Greinke handcuffs Phillies as Dodgers roll, 6-0
LOS ANGELES - A night after falling victim to a dominant Clayton Kershaw, the Phillies ran into another buzz saw in Zack Greinke.
LOS ANGELES — A night after falling victim to a dominant Clayton Kershaw, the Phillies ran into another buzzsaw in Zack Greinke.
Greinke's incredible recent run of success reached a new apex Thursday night at Dodger Stadium, where the Los Angeles righthander allowed merely one hit over eight shutout innings. While lowering his already major-league best ERA, the former Cy Young Award winner sent the Phillies to San Francisco on the heels of a second consecutive shutout loss, 6-0.
The Phillies fell to a woeful 30 games under .500, the earliest in a season they have done so since 1997. Their 29-59 record puts them on pace for 109 losses, which would be their most since 1942 and two off the franchise record set in 1941.
Ryan Howard's single to left field to lead off Thursday's second inning proved the lone blemish to Greinke's spectacular night. The 31-year-old retired the final 21 batters he faced, extending his scoreless streak to 35 2/3 innings consecutive innings. That's the best such streak in the majors this season.
Greinke's incredible 1.39 pre-all-star break ERA is the lowest since 1981 (Bob Knepper and Nolan Ryan). It's the second lowest at the break in Dodgers history (since 1933) behind only Don Drysdale, who posted a 1.37 first-half ERA in 1968.
"He's the whole package, obviously. He's more impressive than the guy (Wednesday) night," Phillies interim manager Pete Mackanin said. "We got the one hit until the ninth inning. He had all his pitches working. He's got command. He's got location. He's got velocity. He makes it look easy at times."
Yasiel Puig drove in four of the Dodgers' runs, a season-high. His two-run home run in the eighth against Hector Neris was his first since June 10. The polarizing Cuban rightfielder broke a scoreless tie in the fourth inning with a two-run, two-out double down the left-field line.
Phillies starter Severino Gonzalez allowed four runs over 5 2/3 innings. The 22-year-old righthander from Panama was promoted from triple-A Lehigh Valley on Tuesday for his fourth stint with the club. Mackanin pulled him after Jimmy Rollins ripped a sinker down the right-field line for a double that put two runners in scoring position.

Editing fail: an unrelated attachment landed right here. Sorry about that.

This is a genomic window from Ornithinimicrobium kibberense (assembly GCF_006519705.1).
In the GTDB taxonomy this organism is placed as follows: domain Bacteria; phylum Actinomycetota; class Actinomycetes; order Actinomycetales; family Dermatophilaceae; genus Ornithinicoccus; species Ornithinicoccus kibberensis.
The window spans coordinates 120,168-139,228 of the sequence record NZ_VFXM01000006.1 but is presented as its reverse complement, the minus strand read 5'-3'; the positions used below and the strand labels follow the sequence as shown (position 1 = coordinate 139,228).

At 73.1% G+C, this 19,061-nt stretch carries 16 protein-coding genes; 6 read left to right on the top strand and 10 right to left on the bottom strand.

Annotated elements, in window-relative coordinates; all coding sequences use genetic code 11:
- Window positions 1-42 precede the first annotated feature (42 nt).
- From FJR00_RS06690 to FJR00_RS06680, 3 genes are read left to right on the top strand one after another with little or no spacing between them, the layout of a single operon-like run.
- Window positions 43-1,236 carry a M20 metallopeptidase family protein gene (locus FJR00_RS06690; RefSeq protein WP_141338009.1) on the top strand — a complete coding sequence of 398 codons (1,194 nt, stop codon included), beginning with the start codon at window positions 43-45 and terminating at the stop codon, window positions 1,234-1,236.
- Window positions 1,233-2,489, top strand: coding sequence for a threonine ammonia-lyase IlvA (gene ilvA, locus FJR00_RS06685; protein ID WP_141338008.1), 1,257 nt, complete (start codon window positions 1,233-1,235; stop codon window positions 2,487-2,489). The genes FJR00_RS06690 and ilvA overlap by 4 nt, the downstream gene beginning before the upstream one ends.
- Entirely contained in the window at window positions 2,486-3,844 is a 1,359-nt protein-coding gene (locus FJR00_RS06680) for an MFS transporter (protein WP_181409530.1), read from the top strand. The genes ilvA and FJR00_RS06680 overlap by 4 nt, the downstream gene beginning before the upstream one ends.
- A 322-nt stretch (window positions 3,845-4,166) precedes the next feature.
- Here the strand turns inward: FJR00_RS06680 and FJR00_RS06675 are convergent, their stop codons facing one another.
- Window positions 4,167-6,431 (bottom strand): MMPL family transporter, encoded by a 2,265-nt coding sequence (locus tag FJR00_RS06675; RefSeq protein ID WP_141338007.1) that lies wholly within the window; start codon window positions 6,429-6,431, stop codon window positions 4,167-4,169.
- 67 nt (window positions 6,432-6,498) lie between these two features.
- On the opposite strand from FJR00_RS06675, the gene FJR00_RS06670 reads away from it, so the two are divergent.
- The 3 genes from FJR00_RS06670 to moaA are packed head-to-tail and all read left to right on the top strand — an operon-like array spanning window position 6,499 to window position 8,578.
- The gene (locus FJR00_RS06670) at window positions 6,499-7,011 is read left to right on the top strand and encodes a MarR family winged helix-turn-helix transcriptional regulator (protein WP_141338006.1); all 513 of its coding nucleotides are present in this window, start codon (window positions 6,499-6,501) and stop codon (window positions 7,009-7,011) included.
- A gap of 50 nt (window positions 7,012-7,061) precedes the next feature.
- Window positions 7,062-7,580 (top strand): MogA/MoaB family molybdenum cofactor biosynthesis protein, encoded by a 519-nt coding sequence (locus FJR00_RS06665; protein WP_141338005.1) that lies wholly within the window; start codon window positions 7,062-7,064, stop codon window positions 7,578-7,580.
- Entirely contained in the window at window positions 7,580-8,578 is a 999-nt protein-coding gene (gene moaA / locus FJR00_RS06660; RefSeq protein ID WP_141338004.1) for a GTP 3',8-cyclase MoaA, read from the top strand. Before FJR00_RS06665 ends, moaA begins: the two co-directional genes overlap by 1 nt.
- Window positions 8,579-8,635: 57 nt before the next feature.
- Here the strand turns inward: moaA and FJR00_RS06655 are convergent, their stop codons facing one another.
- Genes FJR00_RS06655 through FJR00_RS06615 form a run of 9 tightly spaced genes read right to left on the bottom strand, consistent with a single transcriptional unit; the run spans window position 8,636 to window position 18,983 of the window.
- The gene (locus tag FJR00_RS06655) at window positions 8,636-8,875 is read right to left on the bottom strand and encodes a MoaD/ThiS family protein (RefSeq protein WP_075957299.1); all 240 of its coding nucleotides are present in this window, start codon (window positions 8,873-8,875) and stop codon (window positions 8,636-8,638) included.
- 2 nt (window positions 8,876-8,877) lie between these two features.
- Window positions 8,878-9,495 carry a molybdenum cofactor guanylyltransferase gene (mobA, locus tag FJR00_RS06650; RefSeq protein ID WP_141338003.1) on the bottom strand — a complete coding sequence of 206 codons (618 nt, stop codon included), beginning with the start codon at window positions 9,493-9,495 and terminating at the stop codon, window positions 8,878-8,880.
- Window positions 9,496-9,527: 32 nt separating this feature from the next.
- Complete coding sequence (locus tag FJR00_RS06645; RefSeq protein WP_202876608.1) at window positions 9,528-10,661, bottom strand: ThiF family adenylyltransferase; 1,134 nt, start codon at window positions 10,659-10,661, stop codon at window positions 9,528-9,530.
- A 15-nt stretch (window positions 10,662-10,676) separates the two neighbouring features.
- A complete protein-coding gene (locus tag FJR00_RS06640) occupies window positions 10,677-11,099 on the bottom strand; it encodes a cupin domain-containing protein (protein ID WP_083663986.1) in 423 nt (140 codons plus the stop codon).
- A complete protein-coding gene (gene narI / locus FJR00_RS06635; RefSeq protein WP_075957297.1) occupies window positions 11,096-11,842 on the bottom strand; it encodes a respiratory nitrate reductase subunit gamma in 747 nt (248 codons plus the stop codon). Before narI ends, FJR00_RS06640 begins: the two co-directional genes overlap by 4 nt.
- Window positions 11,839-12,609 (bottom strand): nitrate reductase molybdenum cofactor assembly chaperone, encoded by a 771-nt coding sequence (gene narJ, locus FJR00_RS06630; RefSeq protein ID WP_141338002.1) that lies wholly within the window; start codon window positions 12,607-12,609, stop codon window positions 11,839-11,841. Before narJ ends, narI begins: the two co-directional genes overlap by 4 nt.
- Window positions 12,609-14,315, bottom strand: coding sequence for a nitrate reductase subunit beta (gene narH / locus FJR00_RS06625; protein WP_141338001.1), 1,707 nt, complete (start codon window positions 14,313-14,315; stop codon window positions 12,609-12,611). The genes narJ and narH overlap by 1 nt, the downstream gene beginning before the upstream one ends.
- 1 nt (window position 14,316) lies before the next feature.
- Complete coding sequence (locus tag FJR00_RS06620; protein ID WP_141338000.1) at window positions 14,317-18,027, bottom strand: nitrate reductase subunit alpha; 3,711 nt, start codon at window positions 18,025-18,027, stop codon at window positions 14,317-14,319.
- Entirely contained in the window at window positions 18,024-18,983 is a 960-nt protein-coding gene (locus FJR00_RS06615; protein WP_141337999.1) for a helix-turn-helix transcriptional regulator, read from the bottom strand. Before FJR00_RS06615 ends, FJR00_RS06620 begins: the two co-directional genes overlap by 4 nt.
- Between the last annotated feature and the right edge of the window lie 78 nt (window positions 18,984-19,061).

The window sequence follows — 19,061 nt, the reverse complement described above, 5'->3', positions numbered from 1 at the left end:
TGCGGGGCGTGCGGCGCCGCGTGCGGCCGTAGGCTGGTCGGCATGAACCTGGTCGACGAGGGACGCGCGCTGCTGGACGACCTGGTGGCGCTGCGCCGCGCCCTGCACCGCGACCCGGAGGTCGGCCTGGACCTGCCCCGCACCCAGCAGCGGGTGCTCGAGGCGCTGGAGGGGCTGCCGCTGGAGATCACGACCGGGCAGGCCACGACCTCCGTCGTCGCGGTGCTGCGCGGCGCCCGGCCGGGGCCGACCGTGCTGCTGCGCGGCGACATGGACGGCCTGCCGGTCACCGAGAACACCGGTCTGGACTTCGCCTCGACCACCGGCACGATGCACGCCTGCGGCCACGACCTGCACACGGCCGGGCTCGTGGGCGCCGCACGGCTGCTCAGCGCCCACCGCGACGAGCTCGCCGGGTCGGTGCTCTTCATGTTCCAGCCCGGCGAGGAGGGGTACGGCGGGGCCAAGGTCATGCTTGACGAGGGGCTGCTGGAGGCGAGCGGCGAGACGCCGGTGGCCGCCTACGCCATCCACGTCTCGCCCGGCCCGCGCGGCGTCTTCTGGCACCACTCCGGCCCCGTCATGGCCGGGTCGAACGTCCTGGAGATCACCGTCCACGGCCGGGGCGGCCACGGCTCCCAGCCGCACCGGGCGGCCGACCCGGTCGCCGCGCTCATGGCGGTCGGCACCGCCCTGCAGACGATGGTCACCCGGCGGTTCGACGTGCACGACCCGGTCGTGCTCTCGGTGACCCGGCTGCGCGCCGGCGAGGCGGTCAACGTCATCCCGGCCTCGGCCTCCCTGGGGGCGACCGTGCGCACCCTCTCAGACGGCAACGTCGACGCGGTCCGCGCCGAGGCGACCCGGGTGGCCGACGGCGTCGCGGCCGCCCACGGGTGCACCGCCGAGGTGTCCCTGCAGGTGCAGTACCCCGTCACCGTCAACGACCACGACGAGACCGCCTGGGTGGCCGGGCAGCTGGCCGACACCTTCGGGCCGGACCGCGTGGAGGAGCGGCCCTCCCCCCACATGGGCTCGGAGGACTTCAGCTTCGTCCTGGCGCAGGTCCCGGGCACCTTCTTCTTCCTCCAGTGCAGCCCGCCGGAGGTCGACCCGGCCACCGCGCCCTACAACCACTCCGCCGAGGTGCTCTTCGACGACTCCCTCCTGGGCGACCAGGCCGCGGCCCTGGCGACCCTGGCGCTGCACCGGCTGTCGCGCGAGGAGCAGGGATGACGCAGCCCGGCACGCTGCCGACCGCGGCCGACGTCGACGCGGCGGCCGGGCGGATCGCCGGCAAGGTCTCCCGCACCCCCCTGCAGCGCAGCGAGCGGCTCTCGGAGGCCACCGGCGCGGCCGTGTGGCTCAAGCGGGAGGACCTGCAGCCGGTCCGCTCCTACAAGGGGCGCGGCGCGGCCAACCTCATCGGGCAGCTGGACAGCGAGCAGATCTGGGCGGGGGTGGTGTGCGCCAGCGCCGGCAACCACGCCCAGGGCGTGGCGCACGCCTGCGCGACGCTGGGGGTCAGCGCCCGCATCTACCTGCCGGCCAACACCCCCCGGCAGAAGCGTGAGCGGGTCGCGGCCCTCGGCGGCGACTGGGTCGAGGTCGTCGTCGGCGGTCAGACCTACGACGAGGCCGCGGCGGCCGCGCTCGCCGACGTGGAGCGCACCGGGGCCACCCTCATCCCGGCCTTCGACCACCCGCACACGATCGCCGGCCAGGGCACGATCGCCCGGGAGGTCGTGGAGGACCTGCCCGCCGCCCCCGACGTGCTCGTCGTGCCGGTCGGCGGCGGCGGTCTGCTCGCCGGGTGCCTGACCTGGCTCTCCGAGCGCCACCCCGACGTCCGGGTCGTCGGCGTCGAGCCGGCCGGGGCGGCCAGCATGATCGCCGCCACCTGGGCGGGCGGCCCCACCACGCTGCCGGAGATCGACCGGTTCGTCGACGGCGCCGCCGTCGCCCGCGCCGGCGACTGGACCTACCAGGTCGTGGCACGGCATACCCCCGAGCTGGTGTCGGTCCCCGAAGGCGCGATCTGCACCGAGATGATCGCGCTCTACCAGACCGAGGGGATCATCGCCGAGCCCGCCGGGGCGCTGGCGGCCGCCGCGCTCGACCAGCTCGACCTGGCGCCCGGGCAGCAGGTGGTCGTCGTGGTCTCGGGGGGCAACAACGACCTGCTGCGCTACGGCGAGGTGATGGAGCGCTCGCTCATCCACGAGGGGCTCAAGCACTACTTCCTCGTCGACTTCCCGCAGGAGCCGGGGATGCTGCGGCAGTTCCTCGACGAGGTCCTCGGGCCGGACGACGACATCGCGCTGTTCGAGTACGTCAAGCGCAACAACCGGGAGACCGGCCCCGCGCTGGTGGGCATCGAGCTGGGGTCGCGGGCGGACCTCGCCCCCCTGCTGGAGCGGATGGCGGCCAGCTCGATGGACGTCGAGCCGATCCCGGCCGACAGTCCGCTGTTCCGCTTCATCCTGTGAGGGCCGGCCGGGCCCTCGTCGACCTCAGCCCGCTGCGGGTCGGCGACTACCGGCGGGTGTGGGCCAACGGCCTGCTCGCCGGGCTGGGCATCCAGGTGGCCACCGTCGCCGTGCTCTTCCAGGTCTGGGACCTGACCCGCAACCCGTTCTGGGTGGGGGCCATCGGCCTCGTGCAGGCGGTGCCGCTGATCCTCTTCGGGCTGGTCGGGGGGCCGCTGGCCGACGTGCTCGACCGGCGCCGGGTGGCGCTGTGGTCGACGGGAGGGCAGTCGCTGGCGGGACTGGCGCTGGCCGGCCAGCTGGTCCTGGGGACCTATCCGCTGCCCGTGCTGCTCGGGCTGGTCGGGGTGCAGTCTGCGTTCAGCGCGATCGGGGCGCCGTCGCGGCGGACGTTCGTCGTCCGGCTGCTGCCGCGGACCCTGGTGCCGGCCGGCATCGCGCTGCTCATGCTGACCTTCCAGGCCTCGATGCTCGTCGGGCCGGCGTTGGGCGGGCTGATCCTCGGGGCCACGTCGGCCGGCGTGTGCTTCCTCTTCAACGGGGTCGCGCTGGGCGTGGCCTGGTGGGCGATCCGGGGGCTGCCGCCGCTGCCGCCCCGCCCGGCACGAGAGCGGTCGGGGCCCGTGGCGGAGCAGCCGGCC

Two innings after Puig's double, Adrian Gonzalez tacked on more with a sixth-inning, two-run shot off the right-field foul pole. It was his second home run of the series and his 17th of the season.
Like Kershaw the night before, one run was plenty for Greinke, who will pitch in his third All-Star Game on Tuesday in Cincinnati. He may even start.
"Everything was pretty good," Greinke said. "Location was good. I got ahead in the count and when you get a couple outs and no one's on base, you can attack them. We got a couple runs so you can attack even more. It was kind of the perfect combination of things."
Greinke has not lost to the Phillies since 2004, winning each of his last five starts against them. He recorded eight strikeouts and did not issue a walk, and threw 94 pitches, 63 for strikes, before Alex Guerrero pinch-hit for him. Asked after the game if he wanted to pitch the ninth, Greinke responded, "I did but it didn't hurt my feelings not to, either."
In the live ball era (since 1920), only Drysdale (1968) and Orel Hershiser (1988), each with six consecutive, have compiled more than Greinke's five consecutive scoreless starts in a single season.
"I think what's frustrating about Greinke is I think a lot of hitters, they see it good, and then when you go to swing it just moves off your barrel," Cody Asche said. "That's what makes him tough. I think he knows that, too. He kind of feeds off the hitters, off their aggression. I think he's good at reading hitters and feeding off it."
It doesn't get any easier for the Phillies, who face reigning World Series MVP Madison Bumgarner on Friday. The Giants, at least, have lost eight of their last nine games. Their Wednesday loss to the New York Mets dropped them back to .500.
"We hope we can catch somebody at a bad time and continue to swing the way the bats the way we were before we faced these last two guys," Mackanin said. "We've got Bumgarner (Friday) so that's another pretty good pitcher.
"As long as the guys are competing, I'm happy with it. We're doing the best we can, and we're going to just keep trying to take it to 'em."